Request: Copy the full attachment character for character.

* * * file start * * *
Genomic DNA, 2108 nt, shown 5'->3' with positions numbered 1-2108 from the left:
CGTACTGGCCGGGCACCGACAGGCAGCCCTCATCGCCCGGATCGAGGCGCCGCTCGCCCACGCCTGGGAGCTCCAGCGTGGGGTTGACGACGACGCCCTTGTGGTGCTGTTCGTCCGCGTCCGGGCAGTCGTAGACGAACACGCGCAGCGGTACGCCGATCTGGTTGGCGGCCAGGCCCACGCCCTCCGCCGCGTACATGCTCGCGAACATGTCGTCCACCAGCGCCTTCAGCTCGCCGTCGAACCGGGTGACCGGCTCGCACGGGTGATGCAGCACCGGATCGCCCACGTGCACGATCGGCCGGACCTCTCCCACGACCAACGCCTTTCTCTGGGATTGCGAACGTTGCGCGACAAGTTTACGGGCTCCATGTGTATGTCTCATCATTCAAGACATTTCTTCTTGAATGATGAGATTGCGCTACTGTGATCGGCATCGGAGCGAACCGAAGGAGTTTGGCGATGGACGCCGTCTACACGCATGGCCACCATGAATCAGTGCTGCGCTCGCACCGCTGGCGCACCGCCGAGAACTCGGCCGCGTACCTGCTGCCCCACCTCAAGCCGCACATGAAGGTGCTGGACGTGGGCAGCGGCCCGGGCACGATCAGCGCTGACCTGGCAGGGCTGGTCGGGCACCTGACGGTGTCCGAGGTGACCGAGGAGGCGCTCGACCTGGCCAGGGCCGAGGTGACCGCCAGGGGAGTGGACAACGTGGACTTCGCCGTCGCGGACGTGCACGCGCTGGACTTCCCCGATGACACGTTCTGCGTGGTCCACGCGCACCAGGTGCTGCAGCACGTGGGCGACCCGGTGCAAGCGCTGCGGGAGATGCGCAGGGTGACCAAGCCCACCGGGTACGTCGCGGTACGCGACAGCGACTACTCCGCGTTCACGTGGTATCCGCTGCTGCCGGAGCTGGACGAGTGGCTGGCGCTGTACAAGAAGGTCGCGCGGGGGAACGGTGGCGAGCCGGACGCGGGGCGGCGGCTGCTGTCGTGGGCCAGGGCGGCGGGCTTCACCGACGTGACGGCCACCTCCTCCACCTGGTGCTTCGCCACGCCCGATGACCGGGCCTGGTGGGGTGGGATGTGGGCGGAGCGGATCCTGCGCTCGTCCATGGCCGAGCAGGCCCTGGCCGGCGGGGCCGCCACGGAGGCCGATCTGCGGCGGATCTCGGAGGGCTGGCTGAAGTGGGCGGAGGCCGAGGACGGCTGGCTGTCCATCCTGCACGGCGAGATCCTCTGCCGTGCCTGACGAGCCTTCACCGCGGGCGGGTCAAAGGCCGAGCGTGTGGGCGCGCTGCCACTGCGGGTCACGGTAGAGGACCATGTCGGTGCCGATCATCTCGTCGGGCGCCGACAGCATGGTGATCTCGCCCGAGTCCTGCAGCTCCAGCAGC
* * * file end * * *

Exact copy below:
Genomic DNA, 2108 nt, shown 5'->3' with positions numbered 1-2108 from the left:
CGTACTGGCCGGGCACCGACAGGCAGCCCTCATCGCCCGGATCGAGGCGCCGCTCGCCCACGCCTGGGAGCTCCAGCGTGGGGTTGACGACGACGCCCTTGTGGTGCTGTTCGTCCGCGTCCGGGCAGTCGTAGACGAACACGCGCAGCGGTACGCCGATCTGGTTGGCGGCCAGGCCCACGCCCTCCGCCGCGTACATGCTCGCGAACATGTCGTCCACCAGCGCCTTCAGCTCGCCGTCGAACCGGGTGACCGGCTCGCACGGGTGATGCAGCACCGGATCGCCCACGTGCACGATCGGCCGGACCTCTCCCACGACCAACGCCTTTCTCTGGGATTGCGAACGTTGCGCGACAAGTTTACGGGCTCCATGTGTATGTCTCATCATTCAAGACATTTCTTCTTGAATGATGAGATTGCGCTACTGTGATCGGCATCGGAGCGAACCGAAGGAGTTTGGCGATGGACGCCGTCTACACGCATGGCCACCATGAATCAGTGCTGCGCTCGCACCGCTGGCGCACCGCCGAGAACTCGGCCGCGTACCTGCTGCCCCACCTCAAGCCGCACATGAAGGTGCTGGACGTGGGCAGCGGCCCGGGCACGATCAGCGCTGACCTGGCAGGGCTGGTCGGGCACCTGACGGTGTCCGAGGTGACCGAGGAGGCGCTCGACCTGGCCAGGGCCGAGGTGACCGCCAGGGGAGTGGACAACGTGGACTTCGCCGTCGCGGACGTGCACGCGCTGGACTTCCCCGATGACACGTTCTGCGTGGTCCACGCGCACCAGGTGCTGCAGCACGTGGGCGACCCGGTGCAAGCGCTGCGGGAGATGCGCAGGGTGACCAAGCCCACCGGGTACGTCGCGGTACGCGACAGCGACTACTCCGCGTTCACGTGGTATCCGCTGCTGCCGGAGCTGGACGAGTGGCTGGCGCTGTACAAGAAGGTCGCGCGGGGGAACGGTGGCGAGCCGGACGCGGGGCGGCGGCTGCTGTCGTGGGCCAGGGCGGCGGGCTTCACCGACGTGACGGCCACCTCCTCCACCTGGTGCTTCGCCACGCCCGATGACCGGGCCTGGTGGGGTGGGATGTGGGCGGAGCGGATCCTGCGCTCGTCCATGGCCGAGCAGGCCCTGGCCGGCGGGGCCGCCACGGAGGCCGATCTGCGGCGGATCTCGGAGGGCTGGCTGAAGTGGGCGGAGGCCGAGGACGGCTGGCTGTCCATCCTGCACGGCGAGATCCTCTGCCGTGCCTGACGAGCCTTCACCGCGGGCGGGTCAAAGGCCGAGCGTGTGGGCGCGCTGCCACTGCGGGTCACGGTAGAGGACCATGTCGGTGCCGATCATCTCGTCGGGCGCCGACAGCATGGTGATCTCGCCCGAGTCCTGCAGCTCCAGCAGC